In an interview this morning on Radio 4’s Today programme, the former M&S chairman said that the concept of “comply or explain” - which was introduced by Sir Adrian Cadbury 25 years ago to allow listed companies to explain to their shareholders why they had not complied with aspects of the corporate governance code - was not working properly.
“It’s been possible to get away with pretty broad and sweeping explanations that have not been challenged. So there are some big issues that still need to be addressed,” he added.
The problem, he said, lay with shareholders and the fragmentation of ownership. “Cadbury did not focus at all on the roles, duties and obligations of the shareholders and that is where the failing is happening at the moment. It’s not happening within the boards of companies as much as among the people to whom you explain.”
Nobody owned enough of a company any more to be “put out enough to really dig in and find out what’s wrong”.
Lord Myners dismissed the idea of extending the corporate governance code to large private companies, such as BHS, as too difficult.
I think it would be much better that the FRC, which controls the Cadbury code, which is rather a timid body, should get stronger. It should say, ‘We have to go further, we have to show a little more muscle and we have to stand up to government and say we need legal change in a number of areas to strengthen corporate governance.’ Simon Collins, UK chairman at KPMG
Last month, the FRC itself called for stronger and wider powers to enable it to monitor corporate governance reporting better.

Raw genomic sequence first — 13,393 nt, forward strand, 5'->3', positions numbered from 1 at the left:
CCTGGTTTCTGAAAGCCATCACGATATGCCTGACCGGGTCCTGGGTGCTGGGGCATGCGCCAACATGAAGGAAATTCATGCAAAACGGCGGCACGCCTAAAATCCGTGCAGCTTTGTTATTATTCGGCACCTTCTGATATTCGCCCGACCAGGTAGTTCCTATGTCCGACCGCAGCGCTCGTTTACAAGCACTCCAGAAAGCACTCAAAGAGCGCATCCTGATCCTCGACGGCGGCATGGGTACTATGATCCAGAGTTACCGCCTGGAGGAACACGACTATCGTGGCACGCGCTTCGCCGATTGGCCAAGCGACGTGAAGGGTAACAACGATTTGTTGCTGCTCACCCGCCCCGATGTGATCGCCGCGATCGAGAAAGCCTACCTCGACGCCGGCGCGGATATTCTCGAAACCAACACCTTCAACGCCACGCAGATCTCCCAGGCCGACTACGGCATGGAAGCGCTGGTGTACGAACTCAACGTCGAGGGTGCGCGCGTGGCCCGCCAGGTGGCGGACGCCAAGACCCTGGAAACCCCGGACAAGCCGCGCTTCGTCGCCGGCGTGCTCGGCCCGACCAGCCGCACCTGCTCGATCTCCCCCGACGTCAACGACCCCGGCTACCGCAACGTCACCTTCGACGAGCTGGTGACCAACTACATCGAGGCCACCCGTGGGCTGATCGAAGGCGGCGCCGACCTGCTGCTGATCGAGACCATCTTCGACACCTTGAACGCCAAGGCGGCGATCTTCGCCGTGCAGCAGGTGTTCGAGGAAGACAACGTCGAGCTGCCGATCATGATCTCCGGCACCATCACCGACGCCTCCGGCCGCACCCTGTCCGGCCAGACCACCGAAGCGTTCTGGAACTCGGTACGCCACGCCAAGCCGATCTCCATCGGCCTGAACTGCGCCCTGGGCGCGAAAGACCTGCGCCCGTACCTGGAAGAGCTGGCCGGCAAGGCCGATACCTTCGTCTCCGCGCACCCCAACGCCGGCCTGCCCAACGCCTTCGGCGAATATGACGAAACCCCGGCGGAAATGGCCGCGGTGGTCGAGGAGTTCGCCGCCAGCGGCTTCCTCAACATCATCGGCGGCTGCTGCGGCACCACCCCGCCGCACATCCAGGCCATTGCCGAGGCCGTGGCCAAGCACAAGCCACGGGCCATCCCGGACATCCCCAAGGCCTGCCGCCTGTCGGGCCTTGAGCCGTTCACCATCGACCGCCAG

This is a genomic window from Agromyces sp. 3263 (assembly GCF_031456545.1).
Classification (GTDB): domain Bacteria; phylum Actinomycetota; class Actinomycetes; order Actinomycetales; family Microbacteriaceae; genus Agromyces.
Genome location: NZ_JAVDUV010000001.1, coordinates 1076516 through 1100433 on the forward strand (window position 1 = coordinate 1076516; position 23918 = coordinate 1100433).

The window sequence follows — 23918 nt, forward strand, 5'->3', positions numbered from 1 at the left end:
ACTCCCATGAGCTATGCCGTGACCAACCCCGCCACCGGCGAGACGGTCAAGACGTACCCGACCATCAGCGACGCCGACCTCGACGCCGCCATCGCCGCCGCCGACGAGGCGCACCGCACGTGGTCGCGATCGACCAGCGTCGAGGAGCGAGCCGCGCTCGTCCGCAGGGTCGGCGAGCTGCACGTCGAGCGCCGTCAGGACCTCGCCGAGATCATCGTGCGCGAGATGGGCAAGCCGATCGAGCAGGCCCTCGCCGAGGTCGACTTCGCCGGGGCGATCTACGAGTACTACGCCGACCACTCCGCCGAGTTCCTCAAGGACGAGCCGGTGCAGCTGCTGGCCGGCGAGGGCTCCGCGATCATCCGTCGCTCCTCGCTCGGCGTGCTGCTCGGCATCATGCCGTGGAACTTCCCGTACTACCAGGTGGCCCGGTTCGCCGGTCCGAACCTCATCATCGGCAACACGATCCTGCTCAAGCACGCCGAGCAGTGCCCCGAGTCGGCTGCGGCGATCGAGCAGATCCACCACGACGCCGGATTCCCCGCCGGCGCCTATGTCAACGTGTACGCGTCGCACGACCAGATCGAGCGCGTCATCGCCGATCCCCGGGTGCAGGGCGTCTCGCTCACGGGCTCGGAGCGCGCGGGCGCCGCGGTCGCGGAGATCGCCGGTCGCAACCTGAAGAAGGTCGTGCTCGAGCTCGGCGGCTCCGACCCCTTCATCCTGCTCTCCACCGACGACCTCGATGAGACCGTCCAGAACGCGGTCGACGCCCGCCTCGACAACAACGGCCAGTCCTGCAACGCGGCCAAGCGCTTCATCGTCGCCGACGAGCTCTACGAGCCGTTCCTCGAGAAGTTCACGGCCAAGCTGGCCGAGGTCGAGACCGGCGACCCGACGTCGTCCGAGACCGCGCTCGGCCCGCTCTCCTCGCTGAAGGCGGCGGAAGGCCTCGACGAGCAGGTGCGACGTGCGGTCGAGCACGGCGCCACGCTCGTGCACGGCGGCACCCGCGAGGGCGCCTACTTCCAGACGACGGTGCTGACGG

In its response to the government’s Green Paper on corporate governance, it asked for corporate governance monitoring generally to be brought within its ambit so it would be “able to consider the quality and integrity of such reporting and engage with companies accordingly”
Responding to Lord Myners’ call for “a little stiffening” to be added to the FRC’s corporate governance powers, an FRC spokesperson said, “The corporate governance code’s ‘comply or explain’ approach has allowed the FRC to respond confidently and effectively to evolving market circumstances, which prescriptive hard rules often cannot.
“Our latest monitoring report on the code shows high compliance with its provisions but when boards choose not to follow provisions, too many explanations are of poor quality. This suggests that some boards still need to do more than pay lip service to the needs of their shareholders and other stakeholders.
“The FRC believes more focused reporting by boards on how they discharge their responsibilities is necessary and has called for more oversight powers from government to help achieve this.”